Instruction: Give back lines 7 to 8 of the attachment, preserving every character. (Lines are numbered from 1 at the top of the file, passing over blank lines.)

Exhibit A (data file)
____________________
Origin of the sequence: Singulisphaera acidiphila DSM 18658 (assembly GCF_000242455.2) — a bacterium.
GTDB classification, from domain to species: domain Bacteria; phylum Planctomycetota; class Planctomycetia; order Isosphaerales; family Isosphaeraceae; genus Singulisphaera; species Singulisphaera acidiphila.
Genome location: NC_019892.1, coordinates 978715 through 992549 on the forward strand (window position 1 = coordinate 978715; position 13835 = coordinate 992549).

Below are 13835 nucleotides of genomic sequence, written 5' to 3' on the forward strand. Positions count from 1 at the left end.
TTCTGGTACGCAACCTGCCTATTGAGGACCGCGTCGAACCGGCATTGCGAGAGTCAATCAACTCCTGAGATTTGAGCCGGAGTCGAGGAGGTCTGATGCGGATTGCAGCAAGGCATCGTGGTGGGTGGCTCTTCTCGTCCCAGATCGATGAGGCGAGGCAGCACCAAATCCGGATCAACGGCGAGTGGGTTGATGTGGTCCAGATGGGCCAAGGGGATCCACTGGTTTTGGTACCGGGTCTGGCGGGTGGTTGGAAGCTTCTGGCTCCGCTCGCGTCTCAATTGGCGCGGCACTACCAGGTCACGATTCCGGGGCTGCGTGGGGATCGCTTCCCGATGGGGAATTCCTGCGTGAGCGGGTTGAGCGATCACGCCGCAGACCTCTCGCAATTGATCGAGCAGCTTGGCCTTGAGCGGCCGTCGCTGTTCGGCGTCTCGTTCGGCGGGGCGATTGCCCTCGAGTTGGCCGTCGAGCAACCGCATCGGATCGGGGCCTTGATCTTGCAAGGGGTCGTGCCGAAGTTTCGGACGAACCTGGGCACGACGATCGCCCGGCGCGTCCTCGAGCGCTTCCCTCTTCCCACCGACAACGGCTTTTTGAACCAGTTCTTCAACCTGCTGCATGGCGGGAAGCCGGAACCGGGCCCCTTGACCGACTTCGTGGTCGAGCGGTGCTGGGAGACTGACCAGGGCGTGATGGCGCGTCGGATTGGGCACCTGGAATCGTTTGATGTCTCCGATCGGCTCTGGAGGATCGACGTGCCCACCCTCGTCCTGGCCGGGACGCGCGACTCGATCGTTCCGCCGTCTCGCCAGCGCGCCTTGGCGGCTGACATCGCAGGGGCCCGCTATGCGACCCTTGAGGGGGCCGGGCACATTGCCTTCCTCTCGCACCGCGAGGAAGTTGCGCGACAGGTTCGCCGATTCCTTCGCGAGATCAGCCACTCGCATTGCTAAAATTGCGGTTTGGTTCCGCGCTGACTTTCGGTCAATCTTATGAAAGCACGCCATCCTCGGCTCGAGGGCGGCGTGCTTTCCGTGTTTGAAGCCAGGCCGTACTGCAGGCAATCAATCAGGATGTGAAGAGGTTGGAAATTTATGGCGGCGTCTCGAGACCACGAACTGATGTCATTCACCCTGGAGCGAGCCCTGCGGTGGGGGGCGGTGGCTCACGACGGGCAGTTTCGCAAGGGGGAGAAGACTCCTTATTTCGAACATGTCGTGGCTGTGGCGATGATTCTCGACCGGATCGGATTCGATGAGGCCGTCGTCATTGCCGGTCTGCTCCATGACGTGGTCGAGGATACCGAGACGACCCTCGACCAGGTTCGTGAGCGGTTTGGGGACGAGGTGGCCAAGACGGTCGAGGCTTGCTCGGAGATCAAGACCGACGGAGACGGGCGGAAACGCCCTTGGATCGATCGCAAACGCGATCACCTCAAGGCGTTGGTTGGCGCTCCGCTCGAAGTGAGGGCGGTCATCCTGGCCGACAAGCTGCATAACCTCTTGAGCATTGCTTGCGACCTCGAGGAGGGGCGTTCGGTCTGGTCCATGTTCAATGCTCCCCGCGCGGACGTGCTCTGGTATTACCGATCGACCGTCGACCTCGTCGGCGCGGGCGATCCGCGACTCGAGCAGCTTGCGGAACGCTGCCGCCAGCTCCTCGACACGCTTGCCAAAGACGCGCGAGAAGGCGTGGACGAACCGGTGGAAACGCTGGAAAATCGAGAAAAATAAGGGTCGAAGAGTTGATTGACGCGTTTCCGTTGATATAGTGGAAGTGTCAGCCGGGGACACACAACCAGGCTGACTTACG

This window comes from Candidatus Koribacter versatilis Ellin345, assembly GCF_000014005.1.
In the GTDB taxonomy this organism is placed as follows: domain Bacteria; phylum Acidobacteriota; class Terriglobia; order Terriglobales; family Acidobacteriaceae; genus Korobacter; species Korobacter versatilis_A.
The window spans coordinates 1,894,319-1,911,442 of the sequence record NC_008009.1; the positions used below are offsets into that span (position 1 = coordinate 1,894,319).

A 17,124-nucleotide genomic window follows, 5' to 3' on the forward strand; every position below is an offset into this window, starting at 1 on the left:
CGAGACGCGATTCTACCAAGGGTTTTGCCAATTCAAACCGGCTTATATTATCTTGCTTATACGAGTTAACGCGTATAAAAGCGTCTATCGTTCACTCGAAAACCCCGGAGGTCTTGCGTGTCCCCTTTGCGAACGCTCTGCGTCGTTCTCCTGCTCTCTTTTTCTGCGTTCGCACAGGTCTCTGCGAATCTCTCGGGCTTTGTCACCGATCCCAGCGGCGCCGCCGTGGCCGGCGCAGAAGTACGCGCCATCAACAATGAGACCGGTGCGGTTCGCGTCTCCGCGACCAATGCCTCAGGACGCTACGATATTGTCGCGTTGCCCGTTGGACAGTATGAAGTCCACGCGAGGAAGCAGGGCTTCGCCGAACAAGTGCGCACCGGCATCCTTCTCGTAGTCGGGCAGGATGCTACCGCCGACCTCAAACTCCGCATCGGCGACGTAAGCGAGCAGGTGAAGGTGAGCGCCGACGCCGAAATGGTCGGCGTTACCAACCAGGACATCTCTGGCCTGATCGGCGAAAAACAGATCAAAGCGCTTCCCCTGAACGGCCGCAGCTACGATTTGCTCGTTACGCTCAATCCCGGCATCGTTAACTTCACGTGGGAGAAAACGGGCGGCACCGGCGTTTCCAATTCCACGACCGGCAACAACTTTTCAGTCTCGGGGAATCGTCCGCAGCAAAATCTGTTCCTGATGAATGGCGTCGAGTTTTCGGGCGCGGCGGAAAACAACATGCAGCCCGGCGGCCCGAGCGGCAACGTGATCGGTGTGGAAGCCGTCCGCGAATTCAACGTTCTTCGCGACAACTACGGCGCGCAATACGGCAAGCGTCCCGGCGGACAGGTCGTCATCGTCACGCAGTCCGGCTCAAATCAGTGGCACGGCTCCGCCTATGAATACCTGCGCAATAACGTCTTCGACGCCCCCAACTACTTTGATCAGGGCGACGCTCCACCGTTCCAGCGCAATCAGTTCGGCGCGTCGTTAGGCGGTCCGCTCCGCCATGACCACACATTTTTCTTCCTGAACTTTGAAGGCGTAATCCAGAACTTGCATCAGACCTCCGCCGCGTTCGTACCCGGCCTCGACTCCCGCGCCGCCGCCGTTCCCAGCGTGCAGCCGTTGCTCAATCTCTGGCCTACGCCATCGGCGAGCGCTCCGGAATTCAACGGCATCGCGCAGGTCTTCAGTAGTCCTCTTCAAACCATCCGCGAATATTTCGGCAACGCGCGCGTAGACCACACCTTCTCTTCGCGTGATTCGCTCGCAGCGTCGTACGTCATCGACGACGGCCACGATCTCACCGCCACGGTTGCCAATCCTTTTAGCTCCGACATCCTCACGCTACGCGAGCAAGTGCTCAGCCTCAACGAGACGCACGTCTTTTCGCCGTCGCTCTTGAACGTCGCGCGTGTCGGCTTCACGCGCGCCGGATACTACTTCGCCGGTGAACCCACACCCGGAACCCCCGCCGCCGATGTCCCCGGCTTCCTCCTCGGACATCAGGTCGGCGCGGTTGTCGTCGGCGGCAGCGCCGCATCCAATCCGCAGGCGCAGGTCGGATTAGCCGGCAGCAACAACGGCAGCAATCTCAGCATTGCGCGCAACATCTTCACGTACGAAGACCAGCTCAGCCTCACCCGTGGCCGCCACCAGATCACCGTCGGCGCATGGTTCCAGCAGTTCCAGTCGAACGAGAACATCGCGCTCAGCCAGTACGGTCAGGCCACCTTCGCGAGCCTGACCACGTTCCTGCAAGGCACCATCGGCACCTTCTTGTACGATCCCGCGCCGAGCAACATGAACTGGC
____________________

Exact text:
In the GTDB taxonomy this organism is placed as follows: domain Bacteria; phylum Acidobacteriota; class Terriglobia; order Terriglobales; family Acidobacteriaceae; genus Korobacter; species Korobacter versatilis_A.
The window spans coordinates 1,894,319-1,911,442 of the sequence record NC_008009.1; the positions used below are offsets into that span (position 1 = coordinate 1,894,319).